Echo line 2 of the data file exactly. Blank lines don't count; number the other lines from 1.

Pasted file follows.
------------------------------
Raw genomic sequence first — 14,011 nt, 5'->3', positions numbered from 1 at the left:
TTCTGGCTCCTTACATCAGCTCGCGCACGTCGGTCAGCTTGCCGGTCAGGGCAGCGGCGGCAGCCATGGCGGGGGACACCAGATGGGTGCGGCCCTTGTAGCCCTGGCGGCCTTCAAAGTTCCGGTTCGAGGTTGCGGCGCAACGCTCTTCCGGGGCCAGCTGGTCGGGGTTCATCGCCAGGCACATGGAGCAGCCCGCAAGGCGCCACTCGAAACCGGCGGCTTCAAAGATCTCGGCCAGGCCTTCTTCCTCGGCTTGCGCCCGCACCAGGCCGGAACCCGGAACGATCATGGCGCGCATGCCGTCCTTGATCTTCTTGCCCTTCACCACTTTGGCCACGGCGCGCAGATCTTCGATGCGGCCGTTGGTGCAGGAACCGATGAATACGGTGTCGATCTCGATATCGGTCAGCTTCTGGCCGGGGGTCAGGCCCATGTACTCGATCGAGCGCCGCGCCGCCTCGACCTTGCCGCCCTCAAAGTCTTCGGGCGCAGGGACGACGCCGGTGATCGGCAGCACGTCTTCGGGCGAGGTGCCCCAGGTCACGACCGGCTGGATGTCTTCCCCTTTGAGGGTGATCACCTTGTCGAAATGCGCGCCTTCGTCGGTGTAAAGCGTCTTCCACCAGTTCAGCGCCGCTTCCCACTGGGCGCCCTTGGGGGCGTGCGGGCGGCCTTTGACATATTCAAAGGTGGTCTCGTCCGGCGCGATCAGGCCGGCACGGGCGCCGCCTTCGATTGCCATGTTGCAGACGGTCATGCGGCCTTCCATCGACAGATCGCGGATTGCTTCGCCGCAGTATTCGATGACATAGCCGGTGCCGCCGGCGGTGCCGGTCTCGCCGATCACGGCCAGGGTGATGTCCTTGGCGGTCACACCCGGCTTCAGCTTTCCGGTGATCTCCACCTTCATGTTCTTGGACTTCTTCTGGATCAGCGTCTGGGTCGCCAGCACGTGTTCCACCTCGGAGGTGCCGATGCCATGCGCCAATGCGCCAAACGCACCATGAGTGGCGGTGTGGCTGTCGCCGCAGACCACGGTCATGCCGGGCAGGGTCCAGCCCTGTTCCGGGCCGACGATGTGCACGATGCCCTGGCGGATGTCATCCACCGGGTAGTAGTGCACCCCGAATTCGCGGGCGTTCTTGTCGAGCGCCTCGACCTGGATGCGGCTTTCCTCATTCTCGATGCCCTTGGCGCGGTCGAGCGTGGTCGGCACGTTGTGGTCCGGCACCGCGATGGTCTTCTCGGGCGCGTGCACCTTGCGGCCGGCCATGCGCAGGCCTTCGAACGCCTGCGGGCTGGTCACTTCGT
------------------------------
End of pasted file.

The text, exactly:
TTCTGGCTCCTTACATCAGCTCGCGCACGTCGGTCAGCTTGCCGGTCAGGGCAGCGGCGGCAGCCATGGCGGGGGACACCAGATGGGTGCGGCCCTTGTAGCCCTGGCGGCCTTCAAAGTTCCGGTTCGAGGTTGCGGCGCAACGCTCTTCCGGGGCCAGCTGGTCGGGGTTCATCGCCAGGCACATGGAGCAGCCCGCAAGGCGCCACTCGAAACCGGCGGCTTCAAAGATCTCGGCCAGGCCTTCTTCCTCGGCTTGCGCCCGCACCAGGCCGGAACCCGGAACGATCATGGCGCGCATGCCGTCCTTGATCTTCTTGCCCTTCACCACTTTGGCCACGGCGCGCAGATCTTCGATGCGGCCGTTGGTGCAGGAACCGATGAATACGGTGTCGATCTCGATATCGGTCAGCTTCTGGCCGGGGGTCAGGCCCATGTACTCGATCGAGCGCCGCGCCGCCTCGACCTTGCCGCCCTCAAAGTCTTCGGGCGCAGGGACGACGCCGGTGATCGGCAGCACGTCTTCGGGCGAGGTGCCCCAGGTCACGACCGGCTGGATGTCTTCCCCTTTGAGGGTGATCACCTTGTCGAAATGCGCGCCTTCGTCGGTGTAAAGCGTCTTCCACCAGTTCAGCGCCGCTTCCCACTGGGCGCCCTTGGGGGCGTGCGGGCGGCCTTTGACATATTCAAAGGTGGTCTCGTCCGGCGCGATCAGGCCGGCACGGGCGCCGCCTTCGATTGCCATGTTGCAGACGGTCATGCGGCCTTCCATCGACAGATCGCGGATTGCTTCGCCGCAGTATTCGATGACATAGCCGGTGCCGCCGGCGGTGCCGGTCTCGCCGATCACGGCCAGGGTGATGTCCTTGGCGGTCACACCCGGCTTCAGCTTTCCGGTGATCTCCACCTTCATGTTCTTGGACTTCTTCTGGATCAGCGTCTGGGTCGCCAGCACGTGTTCCACCTCGGAGGTGCCGATGCCATGCGCCAATGCGCCAAACGCACCATGAGTGGCGGTGTGGCTGTCGCCGCAGACCACGGTCATGCCGGGCAGGGTCCAGCCCTGTTCCGGGCCGACGATGTGCACGATGCCCTGGCGGATGTCATCCACCGGGTAGTAGTGCACCCCGAATTCGCGGGCGTTCTTGTCGAGCGCCTCGACCTGGATGCGGCTTTCCTCATTCTCGATGCCCTTGGCGCGGTCGAGCGTGGTCGGCACGTTGTGGTCCGGCACCGCGATGGTCTTCTCGGGCGCGTGCACCTTGCGGCCGGCCATGCGCAGGCCTTCGAACGCCTGCGGGCTGGTCACTTCGT